August, how’re you already here? This summer has flown by and it’s crazy to think we’re just a couple weeks away from September. This month started off on the wrong foot and continued to worsen as time went on. My grandmother, an 89 year-old woman full of spunk, experienced a series of unfortunate events, you could say. But before all that, I’ll give you a little backstory.
When I was about 4 years old, my nan fell ill while visiting my other grandmother in Kingston, Ontario. She remembers sitting down and chatting with Marnie (maternal grandma) and ‘feeling funny’. She couldn’t put her finger on it, or describe how she felt in any other way, but she knew something was off. Without hesitation, Marnie took her straight to the Kingston General – and it’s a good thing she did because things got serious quickly.
Nan doesn’t remember anything after being admitted. Her last memory is of her removing her shoes. Doctors diagnosed her with pneumonia. As the days went on, she fell more ill. She developed sepsis, a life-threatening illness where your blood becomes poisoned. Sepsis is furthered described as when, “the chemicals the immune system releases into the bloodstream to fight an infection cause inflammation throughout the entire body instead.”
The events from that time onward only continued to go downhill. Nan’s lungs turned into what was described as ‘cement’. Doctors had to push tubes into her chest cavity to release the air. She was given medication to paralyze her so she wouldn’t move. She developed Acute Respiratory Distress Syndrome (ARDS), a life-threatening disease that prevents oxygen from getting into the lungs and bloodstream. The doctors preformed an tracheostomy, and inserted a tube into her windpipe for prolonged respiratory support. Nan would spend the next three months in the ICU. When the doctors saw that Nan wasn’t getting any better, they recommended inducing a coma to help her body heal itself. And so they did. She remained in a coma for 5 days.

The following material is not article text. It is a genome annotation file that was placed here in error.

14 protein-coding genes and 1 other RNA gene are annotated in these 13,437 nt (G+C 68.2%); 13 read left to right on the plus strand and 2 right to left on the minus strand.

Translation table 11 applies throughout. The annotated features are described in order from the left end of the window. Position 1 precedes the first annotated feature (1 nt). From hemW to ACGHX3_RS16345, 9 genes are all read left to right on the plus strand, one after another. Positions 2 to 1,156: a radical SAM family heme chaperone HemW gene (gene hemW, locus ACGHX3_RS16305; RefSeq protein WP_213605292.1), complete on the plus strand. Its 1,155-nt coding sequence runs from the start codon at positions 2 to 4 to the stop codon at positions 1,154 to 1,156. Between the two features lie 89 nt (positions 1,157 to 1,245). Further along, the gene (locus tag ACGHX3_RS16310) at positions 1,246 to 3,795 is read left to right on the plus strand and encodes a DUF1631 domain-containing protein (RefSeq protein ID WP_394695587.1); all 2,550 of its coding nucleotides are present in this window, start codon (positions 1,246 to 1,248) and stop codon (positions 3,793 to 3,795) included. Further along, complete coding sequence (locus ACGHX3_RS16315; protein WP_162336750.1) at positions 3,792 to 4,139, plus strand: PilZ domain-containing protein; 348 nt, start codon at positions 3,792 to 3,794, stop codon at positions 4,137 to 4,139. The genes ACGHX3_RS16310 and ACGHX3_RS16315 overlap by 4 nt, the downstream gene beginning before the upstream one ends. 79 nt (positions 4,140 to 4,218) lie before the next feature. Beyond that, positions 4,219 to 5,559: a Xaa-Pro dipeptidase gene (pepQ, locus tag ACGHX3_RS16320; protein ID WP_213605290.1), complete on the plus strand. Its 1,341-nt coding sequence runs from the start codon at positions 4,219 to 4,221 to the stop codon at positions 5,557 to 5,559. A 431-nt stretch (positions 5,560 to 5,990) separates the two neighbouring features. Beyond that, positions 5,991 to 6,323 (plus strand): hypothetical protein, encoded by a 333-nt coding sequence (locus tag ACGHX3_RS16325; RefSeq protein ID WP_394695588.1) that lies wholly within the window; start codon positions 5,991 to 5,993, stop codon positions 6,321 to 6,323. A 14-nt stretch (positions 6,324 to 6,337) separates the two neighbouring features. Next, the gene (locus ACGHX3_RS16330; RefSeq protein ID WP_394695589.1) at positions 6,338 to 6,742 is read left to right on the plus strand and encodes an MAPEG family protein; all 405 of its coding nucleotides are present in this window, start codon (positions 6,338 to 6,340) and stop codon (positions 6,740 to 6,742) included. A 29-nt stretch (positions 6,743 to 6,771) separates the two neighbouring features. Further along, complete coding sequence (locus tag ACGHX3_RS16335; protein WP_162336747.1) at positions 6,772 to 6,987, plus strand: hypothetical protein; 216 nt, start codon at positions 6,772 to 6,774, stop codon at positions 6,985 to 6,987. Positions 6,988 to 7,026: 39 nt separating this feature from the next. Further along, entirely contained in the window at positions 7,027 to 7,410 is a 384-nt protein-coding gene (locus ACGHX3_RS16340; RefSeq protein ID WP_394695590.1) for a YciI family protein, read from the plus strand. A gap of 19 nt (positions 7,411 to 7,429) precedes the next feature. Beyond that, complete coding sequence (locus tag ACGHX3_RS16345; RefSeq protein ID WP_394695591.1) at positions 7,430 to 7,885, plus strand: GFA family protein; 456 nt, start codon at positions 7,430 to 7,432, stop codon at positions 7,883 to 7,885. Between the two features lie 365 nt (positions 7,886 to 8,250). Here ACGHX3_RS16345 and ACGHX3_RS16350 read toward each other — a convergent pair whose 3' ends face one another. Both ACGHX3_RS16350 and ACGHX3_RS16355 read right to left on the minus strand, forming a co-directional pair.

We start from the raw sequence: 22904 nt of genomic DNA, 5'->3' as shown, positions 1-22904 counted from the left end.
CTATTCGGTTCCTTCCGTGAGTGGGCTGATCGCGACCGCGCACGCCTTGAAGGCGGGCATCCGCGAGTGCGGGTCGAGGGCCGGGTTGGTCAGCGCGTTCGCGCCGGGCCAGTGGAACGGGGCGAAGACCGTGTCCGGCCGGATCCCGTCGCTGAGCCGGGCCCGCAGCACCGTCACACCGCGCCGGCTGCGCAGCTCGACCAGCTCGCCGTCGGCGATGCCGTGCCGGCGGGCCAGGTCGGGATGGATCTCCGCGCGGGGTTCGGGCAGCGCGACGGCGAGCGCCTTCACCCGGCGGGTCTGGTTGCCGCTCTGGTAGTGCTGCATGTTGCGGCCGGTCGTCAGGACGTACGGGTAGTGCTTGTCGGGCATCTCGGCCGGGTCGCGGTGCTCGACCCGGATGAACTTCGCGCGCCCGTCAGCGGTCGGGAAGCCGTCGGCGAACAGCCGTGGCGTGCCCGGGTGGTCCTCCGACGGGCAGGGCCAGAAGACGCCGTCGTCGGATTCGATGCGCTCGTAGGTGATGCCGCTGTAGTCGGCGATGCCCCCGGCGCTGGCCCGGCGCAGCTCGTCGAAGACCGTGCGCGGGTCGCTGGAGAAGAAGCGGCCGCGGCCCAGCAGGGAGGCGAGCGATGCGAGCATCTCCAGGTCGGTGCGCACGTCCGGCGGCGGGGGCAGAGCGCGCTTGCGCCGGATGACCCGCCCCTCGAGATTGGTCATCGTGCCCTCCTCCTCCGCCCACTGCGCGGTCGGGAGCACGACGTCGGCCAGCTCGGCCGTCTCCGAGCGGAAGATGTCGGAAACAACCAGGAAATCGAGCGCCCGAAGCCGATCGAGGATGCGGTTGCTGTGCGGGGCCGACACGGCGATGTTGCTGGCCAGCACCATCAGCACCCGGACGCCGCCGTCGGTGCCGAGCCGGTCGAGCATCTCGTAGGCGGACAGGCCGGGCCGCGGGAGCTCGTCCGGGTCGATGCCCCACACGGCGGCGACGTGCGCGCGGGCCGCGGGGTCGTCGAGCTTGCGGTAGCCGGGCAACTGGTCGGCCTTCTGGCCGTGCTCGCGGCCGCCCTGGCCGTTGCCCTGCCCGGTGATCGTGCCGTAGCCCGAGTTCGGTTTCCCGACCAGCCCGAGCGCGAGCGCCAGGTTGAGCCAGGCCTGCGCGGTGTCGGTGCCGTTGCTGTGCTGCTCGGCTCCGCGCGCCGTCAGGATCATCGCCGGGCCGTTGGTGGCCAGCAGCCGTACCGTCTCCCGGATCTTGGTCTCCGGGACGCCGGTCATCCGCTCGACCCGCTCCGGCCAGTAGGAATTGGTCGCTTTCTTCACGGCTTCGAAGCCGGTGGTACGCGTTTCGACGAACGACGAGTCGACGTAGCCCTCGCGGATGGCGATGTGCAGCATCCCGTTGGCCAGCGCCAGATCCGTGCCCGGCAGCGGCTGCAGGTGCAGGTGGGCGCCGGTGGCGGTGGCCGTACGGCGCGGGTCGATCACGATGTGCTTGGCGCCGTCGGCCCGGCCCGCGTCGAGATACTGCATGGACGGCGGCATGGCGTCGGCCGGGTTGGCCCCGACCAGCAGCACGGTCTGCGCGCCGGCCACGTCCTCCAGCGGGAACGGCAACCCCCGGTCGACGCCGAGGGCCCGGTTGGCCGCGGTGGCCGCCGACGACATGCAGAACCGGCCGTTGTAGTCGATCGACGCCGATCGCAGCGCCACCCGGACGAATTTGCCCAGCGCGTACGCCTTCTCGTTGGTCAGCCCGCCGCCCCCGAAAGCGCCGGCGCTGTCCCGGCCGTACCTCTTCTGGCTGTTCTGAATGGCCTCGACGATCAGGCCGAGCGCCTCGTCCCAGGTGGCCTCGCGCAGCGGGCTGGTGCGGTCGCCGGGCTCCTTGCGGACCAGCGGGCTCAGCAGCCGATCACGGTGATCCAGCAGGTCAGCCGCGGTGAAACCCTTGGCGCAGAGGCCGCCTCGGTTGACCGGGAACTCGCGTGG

I don’t remember any of this happening. As a four year old, all I understood was that we were going to visit Nan. My strongest memory, however, was the smell of her room and jumping up onto her hospital bed. I can picture the layout of the room and the big window behind her. I remember her food being delivered on beige hospital trays and we’d always share her dessert; Jello, chocolate pudding, etc.
On the 5th day, as I’m told by my father, the doctors had lost hope and recommended my parents make the necessary phone calls and begin planning Nan’s funeral. They told us they didn’t expect her to make it through the night. So we did as they suggested and we all said our goodbyes to Nan before leaving the hospital. That night, my parents and my aunt called our extended family and friends to tell them the news.
The next morning we returned to the hospital, expecting Nan to have passed, and the doctors said she had a slight rally during the night and that we should continue on treating her. Things continued to take a turn for the good and Nan grew stronger every day. Awoken from her coma, Nan remained in the hospital for a couple weeks before being discharged and returning home to Montreal. In the end, Nan walked into the hospital in July and only left by Thanksgiving.